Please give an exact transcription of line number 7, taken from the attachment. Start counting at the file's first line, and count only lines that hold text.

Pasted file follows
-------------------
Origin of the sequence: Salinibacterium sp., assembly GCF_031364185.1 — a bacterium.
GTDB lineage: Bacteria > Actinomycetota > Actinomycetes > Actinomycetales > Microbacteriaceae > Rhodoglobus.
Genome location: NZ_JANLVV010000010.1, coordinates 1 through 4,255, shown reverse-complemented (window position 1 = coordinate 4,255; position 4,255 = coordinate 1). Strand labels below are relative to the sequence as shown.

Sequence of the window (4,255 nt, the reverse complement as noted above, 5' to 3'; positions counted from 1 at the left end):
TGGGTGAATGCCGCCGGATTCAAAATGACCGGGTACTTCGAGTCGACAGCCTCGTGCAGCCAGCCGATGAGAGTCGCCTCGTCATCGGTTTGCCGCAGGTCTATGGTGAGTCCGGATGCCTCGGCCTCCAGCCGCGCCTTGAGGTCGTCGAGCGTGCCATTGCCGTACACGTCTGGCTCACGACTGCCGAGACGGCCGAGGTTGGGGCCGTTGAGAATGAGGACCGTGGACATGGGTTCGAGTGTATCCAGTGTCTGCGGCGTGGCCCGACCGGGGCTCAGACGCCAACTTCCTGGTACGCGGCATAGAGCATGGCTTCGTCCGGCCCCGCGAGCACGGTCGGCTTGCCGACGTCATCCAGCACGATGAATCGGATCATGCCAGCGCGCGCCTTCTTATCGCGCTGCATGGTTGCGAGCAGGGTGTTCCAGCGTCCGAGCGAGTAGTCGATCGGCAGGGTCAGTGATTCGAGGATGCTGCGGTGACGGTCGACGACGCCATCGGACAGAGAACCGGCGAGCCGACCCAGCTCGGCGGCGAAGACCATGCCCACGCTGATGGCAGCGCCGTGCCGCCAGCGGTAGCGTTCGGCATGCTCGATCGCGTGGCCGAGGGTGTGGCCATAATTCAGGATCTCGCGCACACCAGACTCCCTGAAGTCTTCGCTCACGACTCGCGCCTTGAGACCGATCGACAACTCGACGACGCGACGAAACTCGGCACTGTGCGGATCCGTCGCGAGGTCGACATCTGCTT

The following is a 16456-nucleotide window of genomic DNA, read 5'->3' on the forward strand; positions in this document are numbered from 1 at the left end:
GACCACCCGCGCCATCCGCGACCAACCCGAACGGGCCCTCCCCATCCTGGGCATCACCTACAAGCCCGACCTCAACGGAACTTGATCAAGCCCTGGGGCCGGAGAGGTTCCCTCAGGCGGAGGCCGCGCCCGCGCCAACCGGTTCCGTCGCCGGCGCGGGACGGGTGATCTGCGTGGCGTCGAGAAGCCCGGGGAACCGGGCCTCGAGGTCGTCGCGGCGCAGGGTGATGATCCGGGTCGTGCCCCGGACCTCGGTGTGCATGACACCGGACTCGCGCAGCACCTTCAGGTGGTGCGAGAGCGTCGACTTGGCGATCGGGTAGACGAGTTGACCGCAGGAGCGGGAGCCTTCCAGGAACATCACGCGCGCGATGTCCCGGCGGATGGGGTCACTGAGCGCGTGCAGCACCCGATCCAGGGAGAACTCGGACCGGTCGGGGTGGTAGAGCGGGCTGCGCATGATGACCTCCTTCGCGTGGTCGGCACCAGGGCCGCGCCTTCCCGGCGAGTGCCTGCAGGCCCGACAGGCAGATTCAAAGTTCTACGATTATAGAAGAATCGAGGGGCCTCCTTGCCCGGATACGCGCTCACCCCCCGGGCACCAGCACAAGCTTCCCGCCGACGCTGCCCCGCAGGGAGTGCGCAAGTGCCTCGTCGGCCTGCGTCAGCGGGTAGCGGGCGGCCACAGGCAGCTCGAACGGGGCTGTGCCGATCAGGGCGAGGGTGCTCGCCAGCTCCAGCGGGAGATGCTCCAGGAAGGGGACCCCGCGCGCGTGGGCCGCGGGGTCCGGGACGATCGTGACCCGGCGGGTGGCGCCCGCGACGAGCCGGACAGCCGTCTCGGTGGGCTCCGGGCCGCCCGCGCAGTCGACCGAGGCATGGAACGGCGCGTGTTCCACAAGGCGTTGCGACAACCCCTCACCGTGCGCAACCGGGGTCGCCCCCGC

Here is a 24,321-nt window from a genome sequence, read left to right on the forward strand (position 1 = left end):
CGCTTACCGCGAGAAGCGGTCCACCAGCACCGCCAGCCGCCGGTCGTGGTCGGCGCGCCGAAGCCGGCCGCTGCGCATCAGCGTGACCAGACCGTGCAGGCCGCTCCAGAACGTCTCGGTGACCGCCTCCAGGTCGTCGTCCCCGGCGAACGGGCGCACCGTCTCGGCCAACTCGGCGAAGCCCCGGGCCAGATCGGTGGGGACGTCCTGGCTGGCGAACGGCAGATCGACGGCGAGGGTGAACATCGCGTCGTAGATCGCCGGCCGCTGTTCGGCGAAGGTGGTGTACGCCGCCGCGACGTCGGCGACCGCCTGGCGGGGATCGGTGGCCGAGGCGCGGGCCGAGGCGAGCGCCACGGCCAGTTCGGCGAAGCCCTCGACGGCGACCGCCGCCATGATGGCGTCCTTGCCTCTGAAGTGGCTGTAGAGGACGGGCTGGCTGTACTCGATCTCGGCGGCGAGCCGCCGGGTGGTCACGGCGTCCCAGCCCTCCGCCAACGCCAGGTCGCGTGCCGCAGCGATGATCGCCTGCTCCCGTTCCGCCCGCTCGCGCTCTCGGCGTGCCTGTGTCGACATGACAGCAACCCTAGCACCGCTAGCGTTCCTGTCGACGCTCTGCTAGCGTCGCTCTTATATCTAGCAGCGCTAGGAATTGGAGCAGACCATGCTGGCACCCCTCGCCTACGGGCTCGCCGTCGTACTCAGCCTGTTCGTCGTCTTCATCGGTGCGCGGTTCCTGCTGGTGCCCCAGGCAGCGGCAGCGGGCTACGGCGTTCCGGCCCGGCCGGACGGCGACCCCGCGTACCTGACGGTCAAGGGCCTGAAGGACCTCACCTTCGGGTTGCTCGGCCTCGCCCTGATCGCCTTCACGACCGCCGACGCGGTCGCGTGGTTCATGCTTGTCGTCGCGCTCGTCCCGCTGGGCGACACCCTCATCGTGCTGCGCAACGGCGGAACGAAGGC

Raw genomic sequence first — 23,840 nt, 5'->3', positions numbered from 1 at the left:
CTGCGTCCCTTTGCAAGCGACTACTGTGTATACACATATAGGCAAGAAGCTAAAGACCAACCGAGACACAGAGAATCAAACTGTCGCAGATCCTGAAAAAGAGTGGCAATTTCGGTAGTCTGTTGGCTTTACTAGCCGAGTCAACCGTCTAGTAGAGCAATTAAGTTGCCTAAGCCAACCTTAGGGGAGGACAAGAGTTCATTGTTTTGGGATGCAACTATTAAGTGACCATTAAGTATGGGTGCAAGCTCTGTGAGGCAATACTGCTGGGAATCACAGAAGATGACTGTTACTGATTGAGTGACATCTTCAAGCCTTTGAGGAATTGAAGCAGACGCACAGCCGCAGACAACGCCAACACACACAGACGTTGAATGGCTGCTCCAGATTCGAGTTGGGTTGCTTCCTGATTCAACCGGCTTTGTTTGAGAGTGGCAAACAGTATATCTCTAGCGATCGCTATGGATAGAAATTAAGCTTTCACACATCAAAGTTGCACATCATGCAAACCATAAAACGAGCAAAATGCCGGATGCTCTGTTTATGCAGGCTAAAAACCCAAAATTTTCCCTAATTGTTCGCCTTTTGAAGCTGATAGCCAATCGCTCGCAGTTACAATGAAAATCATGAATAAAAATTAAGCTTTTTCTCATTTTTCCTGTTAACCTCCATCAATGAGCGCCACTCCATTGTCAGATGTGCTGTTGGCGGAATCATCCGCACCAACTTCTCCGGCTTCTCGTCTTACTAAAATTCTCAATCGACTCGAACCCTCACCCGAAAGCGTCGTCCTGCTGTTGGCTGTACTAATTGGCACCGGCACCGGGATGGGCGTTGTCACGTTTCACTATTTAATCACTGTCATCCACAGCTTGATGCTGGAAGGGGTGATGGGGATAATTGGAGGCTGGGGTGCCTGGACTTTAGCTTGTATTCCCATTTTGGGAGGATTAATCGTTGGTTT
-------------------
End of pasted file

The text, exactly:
GACCACCCGCGCCATCCGCGACCAACCCGAACGGGCCCTCCCCATCCTGGGCATCACCTACAAGCCCGACCTCAACGGAACTTGATCAAGCCCTGGGGCCGGAGAGGTTCCCTCAGGCGGAGGCCGCGCCCGCGCCAACCGGTTCCGTCGCCGGCGCGGGACGGGTGATCTGCGTGGCGTCGAGAAGCCCGGGGAACCGGGCCTCGAGGTCGTCGCGGCGCAGGGTGATGATCCGGGTCGTGCCCCGGACCTCGGTGTGCATGACACCGGACTCGCGCAGCACCTTCAGGTGGTGCGAGAGCGTCGACTTGGCGATCGGGTAGACGAGTTGACCGCAGGAGCGGGAGCCTTCCAGGAACATCACGCGCGCGATGTCCCGGCGGATGGGGTCACTGAGCGCGTGCAGCACCCGATCCAGGGAGAACTCGGACCGGTCGGGGTGGTAGAGCGGGCTGCGCATGATGACCTCCTTCGCGTGGTCGGCACCAGGGCCGCGCCTTCCCGGCGAGTGCCTGCAGGCCCGACAGGCAGATTCAAAGTTCTACGATTATAGAAGAATCGAGGGGCCTCCTTGCCCGGATACGCGCTCACCCCCCGGGCACCAGCACAAGCTTCCCGCCGACGCTGCCCCGCAGGGAGTGCGCAAGTGCCTCGTCGGCCTGCGTCAGCGGGTAGCGGGCGGCCACAGGCAGCTCGAACGGGGCTGTGCCGATCAGGGCGAGGGTGCTCGCCAGCTCCAGCGGGAGATGCTCCAGGAAGGGGACCCCGCGCGCGTGGGCCGCGGGGTCCGGGACGATCGTGACCCGGCGGGTGGCGCCCGCGACGAGCCGGACAGCCGTCTCGGTGGGCTCCGGGCCGCCCGCGCAGTCGACCGAGGCATGGAACGGCGCGTGTTCCACAAGGCGTTGCGACAACCCCTCACCGTGCGCAACCGGGGTCGCCCCCGC